Salmonella infections, commonly referred to as Salmonellosis, make up one of the most common forms of foodborne illness in the United States. The CDC estimates that up to 1.2 million cases of Salmonella poisoning occur each year. This estimate includes the fact that many Salmonella cases go unreported and undiagnosed. The tracking of Salmonellosis first took place in 1962, but scientists have been aware of the bacterium for at least the last 125 years. The work of Dr. Salmon and his assistant, Theobald Smith, allowed for the isolation of Salmonella bacteria just 30 years after the acceptance of germ theory. Since that time, the bacteria that make up the Salmonella enterica species have been found to have a variety of strains, or serotypes. These serotypes are based on the various antigens found on the surface and flagella of the bacteria. At the first usage of this method of categorization, 44 different serotypes had been identified. Today there are more than 2000 known serotypes of Salmonella bacteria, but most of them are uncommon sources of foodborne illnesses.  Salmonella infections are usually caused by Salmonella serotypes Enteritidis, Typhimurium, Newport, javiana, Heidelberg, I 4,[5], 12:i:-, Muenchen, Montevideo, and Saintpaul.

Out of the CDC estimated 1.2 million annual cases of illness, about 19,000 of them require hospitalization, and about 450 deaths occur annually. While there are actually two distinct types of illness that can be caused by Salmonella bacteria, nontyphoidal salmonellosis and typhoid fever, nontyphoidal salmonellosis is by far the more common type. In fact, there has not been an outbreak of typhoid fever caused by Salmonella since 1999. Salmonellosis will usually produce symptoms within a 6 to 72 hour window after exposure to the bacteria. The symptoms produced by salmonellosis will generally include headaches, fever, diarrhea, abdominal cramps, nausea, and vomiting. Recovery from a case of Salmonella poisoning will typically start after about a day, but symptoms can last for up to a week. There is a chance that the infection will worsen and cause one of several complications. The most common of these complications is dehydration. Severe dehydration can potentially be very serious, and will often cause hospitalization to be required. Other complications include reactive arthritis and septicemia, also known as blood poisoning. While both of these complications are very serious, they are much less common than dehydration. Those with certain risk factors, including the elderly, children, and others with suppressed immune systems are at an increased risk of developing a more serious case of Salmonellosis. These risk factors also heighten the chance that one of the many complications associated with Salmonella poisoning will occur. Salmonella bacteria can be found in a wide variety of foods and drinks, so it is important to practice proper food safety techniques in order to reduce the chance of infection. Salmonella has been known to cause outbreaks through meats, poultry, eggs, fish, yeast, shrimp, milk, dairy products, spices, coconut, raw egg, peanut butter, fruits, vegetables, and chocolate. If you or a loved one begins to show the symptoms of Salmonella poisoning, contact a medical professional.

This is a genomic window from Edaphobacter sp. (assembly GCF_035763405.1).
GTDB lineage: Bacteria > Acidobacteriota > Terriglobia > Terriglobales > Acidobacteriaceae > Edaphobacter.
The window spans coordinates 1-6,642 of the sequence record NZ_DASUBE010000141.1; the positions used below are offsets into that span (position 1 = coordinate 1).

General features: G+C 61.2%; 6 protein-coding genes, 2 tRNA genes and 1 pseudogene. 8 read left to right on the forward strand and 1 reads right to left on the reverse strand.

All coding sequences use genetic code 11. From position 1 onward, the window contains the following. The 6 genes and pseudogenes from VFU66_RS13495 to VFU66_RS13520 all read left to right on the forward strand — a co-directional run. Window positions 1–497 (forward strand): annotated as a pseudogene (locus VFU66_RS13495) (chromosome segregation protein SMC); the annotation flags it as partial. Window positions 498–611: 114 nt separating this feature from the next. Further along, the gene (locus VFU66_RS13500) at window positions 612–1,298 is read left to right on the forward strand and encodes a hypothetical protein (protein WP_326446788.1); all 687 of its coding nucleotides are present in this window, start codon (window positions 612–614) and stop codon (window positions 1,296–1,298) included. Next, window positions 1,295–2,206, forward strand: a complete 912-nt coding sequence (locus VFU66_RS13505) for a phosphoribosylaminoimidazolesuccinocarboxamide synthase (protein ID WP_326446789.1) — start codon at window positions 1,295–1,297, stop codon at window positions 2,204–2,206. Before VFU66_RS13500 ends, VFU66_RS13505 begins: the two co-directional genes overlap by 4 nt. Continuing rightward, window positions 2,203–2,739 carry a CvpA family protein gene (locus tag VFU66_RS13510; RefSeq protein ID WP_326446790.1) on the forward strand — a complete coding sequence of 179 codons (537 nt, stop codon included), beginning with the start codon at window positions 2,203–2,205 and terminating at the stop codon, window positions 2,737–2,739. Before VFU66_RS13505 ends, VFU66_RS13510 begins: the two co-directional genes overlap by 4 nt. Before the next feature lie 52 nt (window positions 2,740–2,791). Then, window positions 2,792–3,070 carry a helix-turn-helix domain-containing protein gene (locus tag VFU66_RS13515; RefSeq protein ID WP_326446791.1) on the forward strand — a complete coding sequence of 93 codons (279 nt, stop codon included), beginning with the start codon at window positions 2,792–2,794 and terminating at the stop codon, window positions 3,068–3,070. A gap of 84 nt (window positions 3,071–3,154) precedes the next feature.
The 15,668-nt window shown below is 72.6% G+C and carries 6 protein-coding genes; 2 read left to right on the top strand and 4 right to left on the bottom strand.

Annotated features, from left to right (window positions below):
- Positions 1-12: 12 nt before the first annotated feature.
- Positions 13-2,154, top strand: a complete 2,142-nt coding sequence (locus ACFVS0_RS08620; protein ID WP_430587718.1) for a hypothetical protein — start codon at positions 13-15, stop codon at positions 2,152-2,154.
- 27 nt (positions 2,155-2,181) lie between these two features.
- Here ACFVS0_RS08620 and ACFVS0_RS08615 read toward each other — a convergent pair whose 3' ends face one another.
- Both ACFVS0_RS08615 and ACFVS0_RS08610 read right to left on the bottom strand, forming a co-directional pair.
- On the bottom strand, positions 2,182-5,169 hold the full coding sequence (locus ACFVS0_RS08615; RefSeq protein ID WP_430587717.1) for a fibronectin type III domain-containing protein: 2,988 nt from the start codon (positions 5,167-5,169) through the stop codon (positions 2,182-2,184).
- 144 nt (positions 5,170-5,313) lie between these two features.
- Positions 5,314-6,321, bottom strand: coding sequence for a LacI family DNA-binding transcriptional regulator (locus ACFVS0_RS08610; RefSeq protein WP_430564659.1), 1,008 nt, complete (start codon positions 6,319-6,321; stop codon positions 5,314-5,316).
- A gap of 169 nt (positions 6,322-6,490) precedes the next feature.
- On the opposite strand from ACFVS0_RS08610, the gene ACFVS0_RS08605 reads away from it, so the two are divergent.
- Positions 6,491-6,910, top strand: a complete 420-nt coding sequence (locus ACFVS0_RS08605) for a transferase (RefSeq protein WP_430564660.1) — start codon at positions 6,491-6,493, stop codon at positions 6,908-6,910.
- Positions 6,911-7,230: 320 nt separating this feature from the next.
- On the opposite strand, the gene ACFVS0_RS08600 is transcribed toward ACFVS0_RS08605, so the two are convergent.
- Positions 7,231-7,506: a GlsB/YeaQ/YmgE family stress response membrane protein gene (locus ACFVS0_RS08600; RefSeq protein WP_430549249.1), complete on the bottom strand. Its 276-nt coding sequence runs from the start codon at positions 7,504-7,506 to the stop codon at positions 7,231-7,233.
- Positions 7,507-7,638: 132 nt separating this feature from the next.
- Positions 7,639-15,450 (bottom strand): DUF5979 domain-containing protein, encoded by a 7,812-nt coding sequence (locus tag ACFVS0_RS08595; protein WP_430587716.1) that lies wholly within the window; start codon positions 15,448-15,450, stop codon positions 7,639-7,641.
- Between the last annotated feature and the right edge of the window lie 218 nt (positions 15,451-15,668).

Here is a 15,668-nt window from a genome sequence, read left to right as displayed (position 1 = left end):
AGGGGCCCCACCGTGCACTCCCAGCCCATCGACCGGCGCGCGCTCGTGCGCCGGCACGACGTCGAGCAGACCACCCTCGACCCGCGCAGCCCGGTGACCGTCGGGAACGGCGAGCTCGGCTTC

Sources:

https://www.cdc.gov/salmonella/stanley-01-14/index.html

https://www.cdc.gov/salmonella/general/technical.html

https://www.cdc.gov/salmonella/pdf/salmonella-atlas-508c.pdf

http://www.kingcounty.gov/depts/health/communicable-diseases/disease-control/outbreak/salmonella-stanley.aspx